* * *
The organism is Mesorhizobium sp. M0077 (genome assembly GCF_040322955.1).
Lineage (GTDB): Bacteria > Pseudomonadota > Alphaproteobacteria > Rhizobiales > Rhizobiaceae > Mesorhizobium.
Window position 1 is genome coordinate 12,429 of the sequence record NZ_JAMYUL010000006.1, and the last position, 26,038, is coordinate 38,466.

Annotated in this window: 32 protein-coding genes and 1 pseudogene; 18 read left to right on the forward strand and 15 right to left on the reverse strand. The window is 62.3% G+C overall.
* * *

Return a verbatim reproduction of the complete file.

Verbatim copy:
The organism is Mesorhizobium sp. M0077 (genome assembly GCF_040322955.1).
Lineage (GTDB): Bacteria > Pseudomonadota > Alphaproteobacteria > Rhizobiales > Rhizobiaceae > Mesorhizobium.
Window position 1 is genome coordinate 12,429 of the sequence record NZ_JAMYUL010000006.1, and the last position, 26,038, is coordinate 38,466.

Annotated in this window: 32 protein-coding genes and 1 pseudogene; 18 read left to right on the forward strand and 15 right to left on the reverse strand. The window is 62.3% G+C overall.